It’s great that on the PilotAware side you have the ability to distinguish between adsb and mlat and ognr traffic but unfortunately we don’t on the SkyDemon side, because of the protocol issues already raised.

You mentioned one of the reasons for your test was to allay fears about the accuracy of mlat traffic that had been mooted on this thread, but they haven’t just been mooted, they have been demonstrated. I know I probably sound really picky and I acknowledge that most of the time, the mlat traffic is going to be just about exactly where 360radar says it is. But clearly that isn’t always the case so I would very much like to know everything that you know about the accuracy in those cases, so I can opt to display it differently or annunciate it differently.

It is a good thing that the mlat traffic data is available from so far away. However SkyDemon does not issue verbal information about traffic until it’s within visual range (as there’s no point) (an exception being fast jets) so one would have to be regularly monitoring one’s screen to have that sort of information in their brain.

I share concerns about your cluttered display on SkyDemon but your setup is up to you :D I’d like to mention that display of callsign is off by default in SkyDemon though. It isn’t considered particularly relevant for traffic avoidance, though can be nice for “spotting” obviously.
johnm, gaznav liked this
#1699075
stevelup wrote:
Shoestring Flyer wrote:I am sorry but I personally find the clarity on those screen shots very poor!


I think you're being deliberately difficult!

1) As explained numerous times - you don't need to look at it at all if you don't want to - there are audio alerts

2) What could possibly be clearer than the inset traffic display (the bit with the black background)


Well I don't think I am being difficult at all. Just trying to face up to what is useful and practical whilst flying a small aircraft. A a busy and already cluttered Nav screen is not the place to superinpose traffic IMHO.

1. Even exfirepro admits there are issues with audio alerts, especially in a busy circuit!
2. A tiny inset radar display in the corner of an Ipad tablet to view at 2-3ft away. Get real!
#1699077
Cub wrote:...Of more concern to me is that the position of G-HAMR is just as depicted in your screenshot, just crossing the coast just south..;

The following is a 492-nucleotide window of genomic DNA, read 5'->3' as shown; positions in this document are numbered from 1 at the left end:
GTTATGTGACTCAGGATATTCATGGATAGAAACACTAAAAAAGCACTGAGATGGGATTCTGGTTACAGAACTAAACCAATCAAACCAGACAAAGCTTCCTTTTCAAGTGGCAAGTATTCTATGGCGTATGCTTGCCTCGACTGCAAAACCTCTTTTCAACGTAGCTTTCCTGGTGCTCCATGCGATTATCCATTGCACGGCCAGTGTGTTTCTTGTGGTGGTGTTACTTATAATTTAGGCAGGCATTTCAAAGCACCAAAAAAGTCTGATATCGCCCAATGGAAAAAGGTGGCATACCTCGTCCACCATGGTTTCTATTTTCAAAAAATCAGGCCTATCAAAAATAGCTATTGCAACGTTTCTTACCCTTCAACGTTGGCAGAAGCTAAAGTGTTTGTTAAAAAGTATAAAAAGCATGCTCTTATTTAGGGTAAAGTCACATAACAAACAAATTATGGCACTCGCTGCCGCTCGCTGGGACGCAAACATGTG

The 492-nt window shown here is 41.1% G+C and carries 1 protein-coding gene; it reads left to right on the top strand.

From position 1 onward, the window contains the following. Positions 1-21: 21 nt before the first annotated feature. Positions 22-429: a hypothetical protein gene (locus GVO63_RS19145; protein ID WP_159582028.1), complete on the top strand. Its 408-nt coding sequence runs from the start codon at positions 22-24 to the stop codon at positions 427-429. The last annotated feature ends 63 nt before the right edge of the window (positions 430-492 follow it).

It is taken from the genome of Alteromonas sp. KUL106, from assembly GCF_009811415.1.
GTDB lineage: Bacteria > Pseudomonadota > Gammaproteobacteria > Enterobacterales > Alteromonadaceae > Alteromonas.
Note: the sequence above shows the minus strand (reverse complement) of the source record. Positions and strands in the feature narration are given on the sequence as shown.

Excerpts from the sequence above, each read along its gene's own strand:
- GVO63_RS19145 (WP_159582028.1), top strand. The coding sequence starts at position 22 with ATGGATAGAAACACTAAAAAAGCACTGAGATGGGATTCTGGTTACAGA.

Hi Cub
Perhaps you could share your data for us to compare ?
As the screenshot only shows rounding to 60 seconds (the minute display), it would be preferable to show the minutes before and after

Thx
Lee
#1699081
Cub wrote:
exfirepro wrote:@Cub

An inbuilt database within each individual PilotAware is used to display aircraft Reg from received Hex ID. We deliberately don’t display the FLID to avoid breaching Flarm’s privacy rules, but I would need to ask Lee / Phil about the effect of a dual transmission from a FLARM device not transmitting the aircraft ICAO Hex code.

Regards

Peter


More importantly you must surely use FLID in any operational deployment? If I am looking out for a contact that ATC are referring to as UAA102 it is going to be extremely confusing to be displaying G-BYUS.


That’s a RAF Tutor - we have Mode S (where we set FLID of which UAA is a UAS/AEF callsign) and FLARM in/out if that’s any help
exfirepro, gaznav liked this
#1699088
Balliol wrote:
Cub wrote:
exfirepro wrote:@Cub

An inbuilt database within each individual PilotAware is used to display aircraft Reg from received Hex ID. We deliberately don’t display the FLID to avoid breaching Flarm’s privacy rules, but I would need to ask Lee / Phil about the effect of a dual transmission from a FLARM device not transmitting the aircraft ICAO Hex code.

Regards

Peter


More importantly you must surely use FLID in any operational deployment? If I am looking out for a contact that ATC are referring to as UAA102 it is going to be extremely confusing to be displaying G-BYUS.


That’s a RAF Tutor - we have Mode S (where we set FLID of which UAA is a UAS/AEF callsign) and FLARM in/out if that’s any help


Thanks @Balliol ,

That will help when analysing the track files.

Regards

Peter
gaznav liked this
#1699089
Shoestring Flyer wrote:1. Even exfirepro admits there are issues with audio alerts, especially in a busy circuit!

If audio alerts don't do it for you in a busy circuit the very last thing you should then be doing is being head's-in looking at a tablet!